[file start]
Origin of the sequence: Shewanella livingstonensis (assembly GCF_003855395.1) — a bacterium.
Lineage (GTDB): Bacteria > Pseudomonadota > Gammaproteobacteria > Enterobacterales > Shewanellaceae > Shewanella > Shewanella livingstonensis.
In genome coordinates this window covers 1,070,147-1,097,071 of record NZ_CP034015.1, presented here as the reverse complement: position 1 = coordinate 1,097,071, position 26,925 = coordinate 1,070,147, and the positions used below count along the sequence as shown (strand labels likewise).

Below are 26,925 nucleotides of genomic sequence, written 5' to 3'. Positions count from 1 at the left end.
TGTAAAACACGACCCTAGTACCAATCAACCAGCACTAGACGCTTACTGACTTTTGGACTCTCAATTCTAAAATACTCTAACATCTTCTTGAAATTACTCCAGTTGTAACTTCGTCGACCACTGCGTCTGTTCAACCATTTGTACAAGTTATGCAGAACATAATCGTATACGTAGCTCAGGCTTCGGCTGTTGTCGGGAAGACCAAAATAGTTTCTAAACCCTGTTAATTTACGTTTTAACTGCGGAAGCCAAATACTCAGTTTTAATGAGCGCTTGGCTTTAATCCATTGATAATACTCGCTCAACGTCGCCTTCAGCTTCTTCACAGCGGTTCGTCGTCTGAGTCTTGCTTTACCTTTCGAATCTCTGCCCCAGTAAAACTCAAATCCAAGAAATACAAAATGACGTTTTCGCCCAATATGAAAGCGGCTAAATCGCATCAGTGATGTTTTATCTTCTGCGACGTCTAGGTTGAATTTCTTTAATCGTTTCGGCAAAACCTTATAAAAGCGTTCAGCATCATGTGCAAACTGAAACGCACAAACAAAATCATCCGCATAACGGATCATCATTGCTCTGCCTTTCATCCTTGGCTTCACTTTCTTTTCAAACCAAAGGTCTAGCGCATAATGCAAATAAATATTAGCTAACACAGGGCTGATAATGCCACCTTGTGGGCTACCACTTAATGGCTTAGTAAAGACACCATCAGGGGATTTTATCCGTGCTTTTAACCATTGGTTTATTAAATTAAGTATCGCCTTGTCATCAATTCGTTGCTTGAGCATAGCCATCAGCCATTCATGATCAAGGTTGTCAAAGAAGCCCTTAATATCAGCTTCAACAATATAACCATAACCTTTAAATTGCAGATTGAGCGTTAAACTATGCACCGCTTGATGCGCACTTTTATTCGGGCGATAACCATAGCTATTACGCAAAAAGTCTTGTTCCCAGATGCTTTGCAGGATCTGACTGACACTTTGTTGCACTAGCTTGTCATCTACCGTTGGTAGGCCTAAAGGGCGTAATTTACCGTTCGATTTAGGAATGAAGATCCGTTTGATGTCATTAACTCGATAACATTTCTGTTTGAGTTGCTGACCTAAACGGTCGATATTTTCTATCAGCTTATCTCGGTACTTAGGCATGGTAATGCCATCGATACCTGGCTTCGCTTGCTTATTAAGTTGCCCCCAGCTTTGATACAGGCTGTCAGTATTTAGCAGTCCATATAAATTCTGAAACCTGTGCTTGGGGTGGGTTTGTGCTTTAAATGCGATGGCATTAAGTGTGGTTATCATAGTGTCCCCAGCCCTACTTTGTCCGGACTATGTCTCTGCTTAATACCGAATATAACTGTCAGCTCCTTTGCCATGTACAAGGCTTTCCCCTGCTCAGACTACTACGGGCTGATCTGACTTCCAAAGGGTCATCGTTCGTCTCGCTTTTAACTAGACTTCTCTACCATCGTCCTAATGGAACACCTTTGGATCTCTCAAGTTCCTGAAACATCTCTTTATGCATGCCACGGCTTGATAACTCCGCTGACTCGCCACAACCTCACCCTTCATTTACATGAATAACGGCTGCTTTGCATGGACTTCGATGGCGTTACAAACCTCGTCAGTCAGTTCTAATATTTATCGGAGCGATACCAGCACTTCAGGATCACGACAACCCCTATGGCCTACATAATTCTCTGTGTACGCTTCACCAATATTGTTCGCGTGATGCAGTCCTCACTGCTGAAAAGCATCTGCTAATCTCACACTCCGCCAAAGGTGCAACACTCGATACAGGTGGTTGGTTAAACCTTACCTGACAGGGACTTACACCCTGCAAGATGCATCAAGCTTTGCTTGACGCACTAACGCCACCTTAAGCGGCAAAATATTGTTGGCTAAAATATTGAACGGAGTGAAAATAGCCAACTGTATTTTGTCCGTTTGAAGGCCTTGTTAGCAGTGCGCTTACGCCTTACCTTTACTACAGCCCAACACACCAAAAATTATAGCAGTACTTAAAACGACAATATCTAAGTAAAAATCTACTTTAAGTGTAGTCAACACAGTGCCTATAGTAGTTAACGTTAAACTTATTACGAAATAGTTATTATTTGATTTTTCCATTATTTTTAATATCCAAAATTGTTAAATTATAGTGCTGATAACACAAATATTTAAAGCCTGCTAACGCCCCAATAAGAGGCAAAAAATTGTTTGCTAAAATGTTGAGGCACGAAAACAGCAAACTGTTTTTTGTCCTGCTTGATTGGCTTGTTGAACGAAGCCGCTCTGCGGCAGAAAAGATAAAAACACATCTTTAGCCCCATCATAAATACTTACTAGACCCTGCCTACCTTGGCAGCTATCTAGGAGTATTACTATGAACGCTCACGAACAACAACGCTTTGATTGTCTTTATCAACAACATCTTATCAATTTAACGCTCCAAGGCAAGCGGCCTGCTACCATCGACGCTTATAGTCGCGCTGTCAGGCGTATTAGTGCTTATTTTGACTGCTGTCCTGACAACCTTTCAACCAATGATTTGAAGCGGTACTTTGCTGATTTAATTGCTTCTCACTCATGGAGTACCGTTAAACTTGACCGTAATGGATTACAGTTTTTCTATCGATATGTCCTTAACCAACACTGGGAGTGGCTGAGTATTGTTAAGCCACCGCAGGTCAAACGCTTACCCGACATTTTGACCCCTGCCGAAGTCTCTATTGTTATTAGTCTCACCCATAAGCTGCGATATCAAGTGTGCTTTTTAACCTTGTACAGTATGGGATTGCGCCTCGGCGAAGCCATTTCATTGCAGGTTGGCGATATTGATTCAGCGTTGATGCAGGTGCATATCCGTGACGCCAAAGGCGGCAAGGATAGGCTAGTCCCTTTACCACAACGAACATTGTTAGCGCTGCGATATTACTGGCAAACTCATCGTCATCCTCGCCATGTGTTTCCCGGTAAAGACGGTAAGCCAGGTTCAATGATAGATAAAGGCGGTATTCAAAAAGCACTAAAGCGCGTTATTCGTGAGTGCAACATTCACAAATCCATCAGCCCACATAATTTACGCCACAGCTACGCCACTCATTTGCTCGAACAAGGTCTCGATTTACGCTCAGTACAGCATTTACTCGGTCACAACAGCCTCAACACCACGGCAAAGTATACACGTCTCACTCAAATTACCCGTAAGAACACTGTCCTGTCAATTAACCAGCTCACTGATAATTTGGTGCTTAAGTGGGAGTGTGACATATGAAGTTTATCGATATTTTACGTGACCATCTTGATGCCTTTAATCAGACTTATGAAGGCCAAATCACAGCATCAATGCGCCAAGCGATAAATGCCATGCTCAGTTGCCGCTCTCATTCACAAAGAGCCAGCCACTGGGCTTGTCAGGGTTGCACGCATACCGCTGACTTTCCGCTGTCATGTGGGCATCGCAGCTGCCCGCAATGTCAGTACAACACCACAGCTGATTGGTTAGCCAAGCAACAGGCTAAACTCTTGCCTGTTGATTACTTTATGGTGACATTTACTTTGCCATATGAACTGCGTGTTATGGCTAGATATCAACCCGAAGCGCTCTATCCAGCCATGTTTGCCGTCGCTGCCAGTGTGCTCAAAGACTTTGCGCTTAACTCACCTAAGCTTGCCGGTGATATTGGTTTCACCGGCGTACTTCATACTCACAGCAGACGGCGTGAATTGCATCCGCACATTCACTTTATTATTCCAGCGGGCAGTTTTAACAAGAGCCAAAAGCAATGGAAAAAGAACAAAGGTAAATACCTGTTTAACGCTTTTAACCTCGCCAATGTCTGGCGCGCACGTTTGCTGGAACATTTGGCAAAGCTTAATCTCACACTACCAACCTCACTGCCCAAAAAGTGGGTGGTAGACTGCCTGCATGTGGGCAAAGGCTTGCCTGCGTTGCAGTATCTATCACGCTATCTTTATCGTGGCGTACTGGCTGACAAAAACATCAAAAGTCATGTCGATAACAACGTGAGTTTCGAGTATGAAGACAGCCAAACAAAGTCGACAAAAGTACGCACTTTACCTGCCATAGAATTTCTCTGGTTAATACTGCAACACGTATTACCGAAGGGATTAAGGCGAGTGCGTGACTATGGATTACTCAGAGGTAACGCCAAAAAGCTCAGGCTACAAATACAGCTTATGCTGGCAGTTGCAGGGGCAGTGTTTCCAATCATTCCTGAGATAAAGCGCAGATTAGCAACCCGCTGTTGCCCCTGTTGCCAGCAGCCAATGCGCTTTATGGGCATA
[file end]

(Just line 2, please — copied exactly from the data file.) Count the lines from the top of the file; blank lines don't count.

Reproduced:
Lineage (GTDB): Bacteria > Pseudomonadota > Gammaproteobacteria > Enterobacterales > Shewanellaceae > Shewanella > Shewanella livingstonensis.